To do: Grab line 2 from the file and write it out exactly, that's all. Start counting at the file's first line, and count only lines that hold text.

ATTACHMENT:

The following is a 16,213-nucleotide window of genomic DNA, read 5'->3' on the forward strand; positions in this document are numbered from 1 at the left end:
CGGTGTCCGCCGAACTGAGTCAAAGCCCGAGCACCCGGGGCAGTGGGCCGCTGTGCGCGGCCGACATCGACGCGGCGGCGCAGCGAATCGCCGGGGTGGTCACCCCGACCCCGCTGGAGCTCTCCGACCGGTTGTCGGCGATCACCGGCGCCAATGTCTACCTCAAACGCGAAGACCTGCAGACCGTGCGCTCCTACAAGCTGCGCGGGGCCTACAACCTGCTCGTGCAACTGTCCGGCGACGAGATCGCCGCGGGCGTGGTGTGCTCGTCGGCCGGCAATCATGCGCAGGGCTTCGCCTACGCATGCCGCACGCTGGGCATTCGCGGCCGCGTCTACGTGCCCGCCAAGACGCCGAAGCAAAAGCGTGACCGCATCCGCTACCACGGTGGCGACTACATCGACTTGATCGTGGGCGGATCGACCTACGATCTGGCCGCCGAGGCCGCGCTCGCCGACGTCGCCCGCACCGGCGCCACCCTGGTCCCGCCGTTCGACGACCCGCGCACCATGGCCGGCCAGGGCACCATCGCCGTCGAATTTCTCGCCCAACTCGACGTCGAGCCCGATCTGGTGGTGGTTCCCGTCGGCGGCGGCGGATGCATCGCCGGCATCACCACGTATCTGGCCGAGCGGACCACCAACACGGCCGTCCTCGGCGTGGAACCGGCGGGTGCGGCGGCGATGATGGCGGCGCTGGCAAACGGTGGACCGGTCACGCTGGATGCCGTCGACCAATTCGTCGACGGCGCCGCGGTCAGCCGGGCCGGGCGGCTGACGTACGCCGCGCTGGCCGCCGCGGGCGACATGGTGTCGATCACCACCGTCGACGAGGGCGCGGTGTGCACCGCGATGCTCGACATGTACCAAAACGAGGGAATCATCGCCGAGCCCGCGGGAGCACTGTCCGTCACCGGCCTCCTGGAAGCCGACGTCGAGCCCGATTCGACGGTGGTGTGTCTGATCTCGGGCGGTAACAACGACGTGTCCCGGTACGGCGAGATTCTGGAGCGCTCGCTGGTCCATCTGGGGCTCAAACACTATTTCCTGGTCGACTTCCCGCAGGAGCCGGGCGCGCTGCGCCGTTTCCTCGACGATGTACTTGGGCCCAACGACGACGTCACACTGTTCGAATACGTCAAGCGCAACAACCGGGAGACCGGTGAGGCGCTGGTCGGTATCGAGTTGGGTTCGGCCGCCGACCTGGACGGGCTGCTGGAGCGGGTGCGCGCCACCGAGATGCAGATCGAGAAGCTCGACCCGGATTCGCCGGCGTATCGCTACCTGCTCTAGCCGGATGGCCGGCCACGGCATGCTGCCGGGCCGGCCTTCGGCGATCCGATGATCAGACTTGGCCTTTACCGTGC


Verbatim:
CGGTGTCCGCCGAACTGAGTCAAAGCCCGAGCACCCGGGGCAGTGGGCCGCTGTGCGCGGCCGACATCGACGCGGCGGCGCAGCGAATCGCCGGGGTGGTCACCCCGACCCCGCTGGAGCTCTCCGACCGGTTGTCGGCGATCACCGGCGCCAATGTCTACCTCAAACGCGAAGACCTGCAGACCGTGCGCTCCTACAAGCTGCGCGGGGCCTACAACCTGCTCGTGCAACTGTCCGGCGACGAGATCGCCGCGGGCGTGGTGTGCTCGTCGGCCGGCAATCATGCGCAGGGCTTCGCCTACGCATGCCGCACGCTGGGCATTCGCGGCCGCGTCTACGTGCCCGCCAAGACGCCGAAGCAAAAGCGTGACCGCATCCGCTACCACGGTGGCGACTACATCGACTTGATCGTGGGCGGATCGACCTACGATCTGGCCGCCGAGGCCGCGCTCGCCGACGTCGCCCGCACCGGCGCCACCCTGGTCCCGCCGTTCGACGACCCGCGCACCATGGCCGGCCAGGGCACCATCGCCGTCGAATTTCTCGCCCAACTCGACGTCGAGCCCGATCTGGTGGTGGTTCCCGTCGGCGGCGGCGGATGCATCGCCGGCATCACCACGTATCTGGCCGAGCGGACCACCAACACGGCCGTCCTCGGCGTGGAACCGGCGGGTGCGGCGGCGATGATGGCGGCGCTGGCAAACGGTGGACCGGTCACGCTGGATGCCGTCGACCAATTCGTCGACGGCGCCGCGGTCAGCCGGGCCGGGCGGCTGACGTACGCCGCGCTGGCCGCCGCGGGCGACATGGTGTCGATCACCACCGTCGACGAGGGCGCGGTGTGCACCGCGATGCTCGACATGTACCAAAACGAGGGAATCATCGCCGAGCCCGCGGGAGCACTGTCCGTCACCGGCCTCCTGGAAGCCGACGTCGAGCCCGATTCGACGGTGGTGTGTCTGATCTCGGGCGGTAACAACGACGTGTCCCGGTACGGCGAGATTCTGGAGCGCTCGCTGGTCCATCTGGGGCTCAAACACTATTTCCTGGTCGACTTCCCGCAGGAGCCGGGCGCGCTGCGCCGTTTCCTCGACGATGTACTTGGGCCCAACGACGACGTCACACTGTTCGAATACGTCAAGCGCAACAACCGGGAGACCGGTGAGGCGCTGGTCGGTATCGAGTTGGGTTCGGCCGCCGACCTGGACGGGCTGCTGGAGCGGGTGCGCGCCACCGAGATGCAGATCGAGAAGCTCGACCCGGATTCGCCGGCGTATCGCTACCTGCTCTAGCCGGATGGCCGGCCACGGCATGCTGCCGGGCCGGCCTTCGGCGATCCGATGATCAGACTTGGCCTTTACCGTGC